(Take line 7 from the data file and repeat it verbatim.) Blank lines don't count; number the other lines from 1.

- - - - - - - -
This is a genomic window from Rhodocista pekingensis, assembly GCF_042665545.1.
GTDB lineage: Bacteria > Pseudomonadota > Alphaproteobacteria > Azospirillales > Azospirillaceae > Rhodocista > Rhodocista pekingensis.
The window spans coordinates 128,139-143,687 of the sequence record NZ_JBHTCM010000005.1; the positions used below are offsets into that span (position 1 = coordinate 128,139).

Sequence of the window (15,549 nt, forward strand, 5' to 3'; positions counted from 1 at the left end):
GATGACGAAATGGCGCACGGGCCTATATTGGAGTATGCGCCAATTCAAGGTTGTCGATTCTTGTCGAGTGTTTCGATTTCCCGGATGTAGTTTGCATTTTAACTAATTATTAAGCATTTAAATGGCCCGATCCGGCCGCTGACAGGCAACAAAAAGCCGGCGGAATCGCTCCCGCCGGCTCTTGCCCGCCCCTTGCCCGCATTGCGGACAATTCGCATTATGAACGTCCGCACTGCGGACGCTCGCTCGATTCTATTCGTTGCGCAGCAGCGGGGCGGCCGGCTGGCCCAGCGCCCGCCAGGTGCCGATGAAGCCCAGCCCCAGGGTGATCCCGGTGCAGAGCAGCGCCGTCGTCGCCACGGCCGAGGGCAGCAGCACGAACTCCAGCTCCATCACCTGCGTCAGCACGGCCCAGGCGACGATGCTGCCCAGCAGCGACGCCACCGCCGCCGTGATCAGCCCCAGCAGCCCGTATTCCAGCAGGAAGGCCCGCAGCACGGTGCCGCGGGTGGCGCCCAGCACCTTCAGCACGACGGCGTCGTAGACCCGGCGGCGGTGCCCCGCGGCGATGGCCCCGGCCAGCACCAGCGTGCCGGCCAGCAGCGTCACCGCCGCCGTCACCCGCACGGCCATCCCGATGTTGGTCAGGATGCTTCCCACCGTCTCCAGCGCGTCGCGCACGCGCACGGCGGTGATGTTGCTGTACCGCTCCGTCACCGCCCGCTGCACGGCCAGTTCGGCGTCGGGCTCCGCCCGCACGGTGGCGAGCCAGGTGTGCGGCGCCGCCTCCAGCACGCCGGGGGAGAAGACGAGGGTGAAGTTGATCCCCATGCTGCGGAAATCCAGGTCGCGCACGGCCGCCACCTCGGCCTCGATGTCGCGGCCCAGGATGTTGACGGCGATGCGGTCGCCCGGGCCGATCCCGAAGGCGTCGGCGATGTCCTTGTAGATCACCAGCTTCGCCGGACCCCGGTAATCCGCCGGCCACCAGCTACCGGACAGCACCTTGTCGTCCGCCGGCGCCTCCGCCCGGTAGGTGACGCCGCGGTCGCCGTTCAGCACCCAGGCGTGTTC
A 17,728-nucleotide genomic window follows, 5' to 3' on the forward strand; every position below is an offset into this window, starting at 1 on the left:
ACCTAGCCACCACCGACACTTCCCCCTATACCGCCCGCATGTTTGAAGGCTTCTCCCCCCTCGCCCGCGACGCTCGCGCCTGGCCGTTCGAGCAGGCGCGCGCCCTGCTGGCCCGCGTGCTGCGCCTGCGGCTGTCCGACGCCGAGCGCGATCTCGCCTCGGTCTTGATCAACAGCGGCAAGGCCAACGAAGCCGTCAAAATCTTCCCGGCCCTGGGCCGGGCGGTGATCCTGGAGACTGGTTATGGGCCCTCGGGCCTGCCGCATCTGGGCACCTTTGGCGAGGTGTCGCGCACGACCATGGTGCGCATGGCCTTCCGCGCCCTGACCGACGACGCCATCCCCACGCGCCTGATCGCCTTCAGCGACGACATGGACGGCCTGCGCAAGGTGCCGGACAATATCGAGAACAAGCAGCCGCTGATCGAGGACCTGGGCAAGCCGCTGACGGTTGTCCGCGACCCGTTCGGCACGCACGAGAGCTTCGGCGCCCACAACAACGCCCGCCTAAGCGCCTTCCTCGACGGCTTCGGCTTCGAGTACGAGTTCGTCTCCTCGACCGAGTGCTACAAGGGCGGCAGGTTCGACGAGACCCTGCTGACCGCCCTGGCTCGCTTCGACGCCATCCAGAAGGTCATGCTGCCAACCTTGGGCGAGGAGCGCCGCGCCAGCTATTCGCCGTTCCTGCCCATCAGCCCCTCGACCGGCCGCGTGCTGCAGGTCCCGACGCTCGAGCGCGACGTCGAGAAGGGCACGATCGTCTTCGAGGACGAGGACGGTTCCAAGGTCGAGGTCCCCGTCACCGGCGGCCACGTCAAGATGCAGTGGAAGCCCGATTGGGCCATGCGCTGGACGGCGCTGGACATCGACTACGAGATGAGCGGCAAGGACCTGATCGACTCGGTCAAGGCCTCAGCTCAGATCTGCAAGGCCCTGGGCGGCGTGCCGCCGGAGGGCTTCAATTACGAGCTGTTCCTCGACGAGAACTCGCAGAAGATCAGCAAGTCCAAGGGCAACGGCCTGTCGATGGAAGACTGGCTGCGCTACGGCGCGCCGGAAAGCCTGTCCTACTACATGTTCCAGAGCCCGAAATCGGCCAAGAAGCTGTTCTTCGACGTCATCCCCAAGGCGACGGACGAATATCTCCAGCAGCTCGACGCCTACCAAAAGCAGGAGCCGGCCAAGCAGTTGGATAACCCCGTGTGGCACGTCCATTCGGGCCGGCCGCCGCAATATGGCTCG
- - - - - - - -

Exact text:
ACCTAGCCACCACCGACACTTCCCCCTATACCGCCCGCATGTTTGAAGGCTTCTCCCCCCTCGCCCGCGACGCTCGCGCCTGGCCGTTCGAGCAGGCGCGCGCCCTGCTGGCCCGCGTGCTGCGCCTGCGGCTGTCCGACGCCGAGCGCGATCTCGCCTCGGTCTTGATCAACAGCGGCAAGGCCAACGAAGCCGTCAAAATCTTCCCGGCCCTGGGCCGGGCGGTGATCCTGGAGACTGGTTATGGGCCCTCGGGCCTGCCGCATCTGGGCACCTTTGGCGAGGTGTCGCGCACGACCATGGTGCGCATGGCCTTCCGCGCCCTGACCGACGACGCCATCCCCACGCGCCTGATCGCCTTCAGCGACGACATGGACGGCCTGCGCAAGGTGCCGGACAATATCGAGAACAAGCAGCCGCTGATCGAGGACCTGGGCAAGCCGCTGACGGTTGTCCGCGACCCGTTCGGCACGCACGAGAGCTTCGGCGCCCACAACAACGCCCGCCTAAGCGCCTTCCTCGACGGCTTCGGCTTCGAGTACGAGTTCGTCTCCTCGACCGAGTGCTACAAGGGCGGCAGGTTCGACGAGACCCTGCTGACCGCCCTGGCTCGCTTCGACGCCATCCAGAAGGTCATGCTGCCAACCTTGGGCGAGGAGCGCCGCGCCAGCTATTCGCCGTTCCTGCCCATCAGCCCCTCGACCGGCCGCGTGCTGCAGGTCCCGACGCTCGAGCGCGACGTCGAGAAGGGCACGATCGTCTTCGAGGACGAGGACGGTTCCAAGGTCGAGGTCCCCGTCACCGGCGGCCACGTCAAGATGCAGTGGAAGCCCGATTGGGCCATGCGCTGGACGGCGCTGGACATCGACTACGAGATGAGCGGCAAGGACCTGATCGACTCGGTCAAGGCCTCAGCTCAGATCTGCAAGGCCCTGGGCGGCGTGCCGCCGGAGGGCTTCAATTACGAGCTGTTCCTCGACGAGAACTCGCAGAAGATCAGCAAGTCCAAGGGCAACGGCCTGTCGATGGAAGACTGGCTGCGCTACGGCGCGCCGGAAAGCCTGTCCTACTACATGTTCCAGAGCCCGAAATCGGCCAAGAAGCTGTTCTTCGACGTCATCCCCAAGGCGACGGACGAATATCTCCAGCAGCTCGACGCCTACCAAAAGCAGGAGCCGGCCAAGCAGTTGGATAACCCCGTGTGGCACGTCCATTCGGGCCGGCCGCCGCAATATGGCTCG